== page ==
Atul Gawande’s premise seems too simple: modern professions have become so complex and varied and specialized that they cannot be managed without written checklists. The author is a surgeon and uses lots of examples from his profession- highly skilled, highly trained, nerves of steel doctors who forget to wash their hands leading to infection and possibly death following an otherwise successful procedure.
He researches and compares checklists that are used successfully in other professions; construction, restaurants, and most effectively: airline pilots. In the forties, planes were being built that were simply too complex to fly. There was a tradition of macho pilots operating on skill and experience alone. However, in order to fly the B17 without dying, that attitude had to be dropped and a simple checklist of tasks executed every time. Done this way, flying is supremely safe. Relying on one person’s skill and attention and relationship with the rest of the crew on a given day is not. The author argues that freed from being omniscient most professionals improve results and give themselves room for creative thought when it counts.
He presents jawdropping statistics on the effectiveness of a simple checklist in the operating room. (boy, surgery is dangerous!) A big part of this is empowering the nurses, anesthesiologists, and other people on the surgical team to speak up if they know something that could effect the surgery or if they see the surgeon inadvertently contaminate the surgical area. It allows for dialog in an historically hierarchical and gendered realm where the surgeon was treated as king.
And of course this is why people hate the checklists. They feel professionally threatened by the suggestion that their judgment and years of experience and schooling can be subverted to piece of paper held by someone else. Gawande finds that even in finance, where checklists have been proven to make their users much more money, people don’t want to use them- preferring to rely on their gut instinct or the firmness of their new partner’s handshake.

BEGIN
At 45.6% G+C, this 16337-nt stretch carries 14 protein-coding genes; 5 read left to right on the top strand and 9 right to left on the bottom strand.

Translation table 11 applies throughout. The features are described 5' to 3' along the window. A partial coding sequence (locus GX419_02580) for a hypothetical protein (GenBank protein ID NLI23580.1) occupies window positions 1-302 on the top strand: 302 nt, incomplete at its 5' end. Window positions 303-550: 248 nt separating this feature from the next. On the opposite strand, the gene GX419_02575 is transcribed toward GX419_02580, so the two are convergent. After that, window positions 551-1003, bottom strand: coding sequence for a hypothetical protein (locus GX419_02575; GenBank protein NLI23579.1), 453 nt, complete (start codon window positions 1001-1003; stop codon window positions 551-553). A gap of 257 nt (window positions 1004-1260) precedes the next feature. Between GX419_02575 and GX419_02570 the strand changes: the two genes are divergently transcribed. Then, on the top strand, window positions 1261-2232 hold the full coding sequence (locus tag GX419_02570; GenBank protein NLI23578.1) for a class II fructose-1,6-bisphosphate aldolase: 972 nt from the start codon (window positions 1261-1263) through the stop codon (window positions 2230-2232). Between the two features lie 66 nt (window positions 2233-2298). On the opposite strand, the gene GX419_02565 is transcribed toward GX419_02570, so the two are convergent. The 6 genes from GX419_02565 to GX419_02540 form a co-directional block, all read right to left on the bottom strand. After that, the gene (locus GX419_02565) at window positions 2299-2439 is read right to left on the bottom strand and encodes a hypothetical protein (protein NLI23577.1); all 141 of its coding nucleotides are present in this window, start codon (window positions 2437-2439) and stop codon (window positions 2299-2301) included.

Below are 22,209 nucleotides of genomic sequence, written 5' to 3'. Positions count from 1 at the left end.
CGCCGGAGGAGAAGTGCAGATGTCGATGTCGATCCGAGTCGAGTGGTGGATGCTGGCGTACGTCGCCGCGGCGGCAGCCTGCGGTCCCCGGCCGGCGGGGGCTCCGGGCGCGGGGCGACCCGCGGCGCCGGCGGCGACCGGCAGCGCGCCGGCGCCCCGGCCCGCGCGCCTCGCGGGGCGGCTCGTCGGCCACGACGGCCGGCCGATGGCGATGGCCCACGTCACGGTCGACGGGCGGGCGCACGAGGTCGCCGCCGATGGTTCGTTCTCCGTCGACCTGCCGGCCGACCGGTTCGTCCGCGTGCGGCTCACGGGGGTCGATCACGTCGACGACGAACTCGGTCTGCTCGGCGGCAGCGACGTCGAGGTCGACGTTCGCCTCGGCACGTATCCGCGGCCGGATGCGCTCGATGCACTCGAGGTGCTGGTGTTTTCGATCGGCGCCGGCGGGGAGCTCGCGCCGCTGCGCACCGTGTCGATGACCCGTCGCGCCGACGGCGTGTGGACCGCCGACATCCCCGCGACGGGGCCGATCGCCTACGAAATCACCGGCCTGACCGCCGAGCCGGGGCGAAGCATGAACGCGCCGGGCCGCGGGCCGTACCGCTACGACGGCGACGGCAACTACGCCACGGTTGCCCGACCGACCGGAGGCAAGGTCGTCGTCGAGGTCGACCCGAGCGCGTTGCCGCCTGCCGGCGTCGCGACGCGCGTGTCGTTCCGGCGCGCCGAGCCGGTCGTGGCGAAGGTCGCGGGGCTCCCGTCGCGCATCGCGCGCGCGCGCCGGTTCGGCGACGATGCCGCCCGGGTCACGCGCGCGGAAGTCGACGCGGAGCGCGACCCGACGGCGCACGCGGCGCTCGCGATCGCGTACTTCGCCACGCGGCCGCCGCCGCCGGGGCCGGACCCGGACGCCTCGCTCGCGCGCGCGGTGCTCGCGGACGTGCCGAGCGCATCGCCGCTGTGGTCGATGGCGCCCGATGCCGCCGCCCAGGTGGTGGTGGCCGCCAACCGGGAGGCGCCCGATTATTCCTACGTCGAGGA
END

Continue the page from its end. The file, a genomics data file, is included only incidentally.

Libraries are not life and death like surgery or flight. Nor do we work with massive sums of money or huge masses of steel. However, librarians cling to the idea of our professional identity and we fail to standardize practices, preferring finesse and faulty memory. We let emotional reactions to patrons tamper with the service they receive. We fail to answer questions or determine what the questions are because of inattention. We take things personally.
I realized, listening to this book, that at my library we do not have a circulation manual (that I’ve seen). Whenever I show my pages how to check in a book or override an irrelevant message in our circulation system, I’m relying on the memory of a sixteen year old combined with my own flawed delivery of the information (that was delivered verbally to me, by another librarian). If they forget, they have to ask again. And they probably won’t ask me, but maybe will get up the courage to ask one of the other pages, if they remember.
As information professionals we should be masters of the checklist, the steps needed for a search, the process of a reference query. Instead we hide behind the desk and our years of college and grad school, knowing that if the patrons don’t get what they want, they’ll likely be too cowed to tell us.
I’m going to work up a couple checklists and a simple satisfaction survey for patrons this week. I’ll let you know how it goes.